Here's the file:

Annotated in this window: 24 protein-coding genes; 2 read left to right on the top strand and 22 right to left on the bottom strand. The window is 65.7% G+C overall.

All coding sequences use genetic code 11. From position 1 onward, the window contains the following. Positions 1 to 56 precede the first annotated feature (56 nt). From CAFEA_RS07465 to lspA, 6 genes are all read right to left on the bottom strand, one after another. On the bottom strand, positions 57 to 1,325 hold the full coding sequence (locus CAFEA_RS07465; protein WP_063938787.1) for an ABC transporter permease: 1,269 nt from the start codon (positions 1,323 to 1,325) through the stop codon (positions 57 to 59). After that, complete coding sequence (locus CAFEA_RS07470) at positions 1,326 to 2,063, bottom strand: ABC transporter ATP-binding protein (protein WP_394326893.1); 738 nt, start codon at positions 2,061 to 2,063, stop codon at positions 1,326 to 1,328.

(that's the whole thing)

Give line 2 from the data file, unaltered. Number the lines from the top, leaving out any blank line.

All coding sequences use genetic code 11. From position 1 onward, the window contains the following. Positions 1 to 56 precede the first annotated feature (56 nt). From CAFEA_RS07465 to lspA, 6 genes are all read right to left on the bottom strand, one after another. On the bottom strand, positions 57 to 1,325 hold the full coding sequence (locus CAFEA_RS07465; protein WP_063938787.1) for an ABC transporter permease: 1,269 nt from the start codon (positions 1,323 to 1,325) through the stop codon (positions 57 to 59). After that, complete coding sequence (locus CAFEA_RS07470) at positions 1,326 to 2,063, bottom strand: ABC transporter ATP-binding protein (protein WP_394326893.1); 738 nt, start codon at positions 2,061 to 2,063, stop codon at positions 1,326 to 1,328.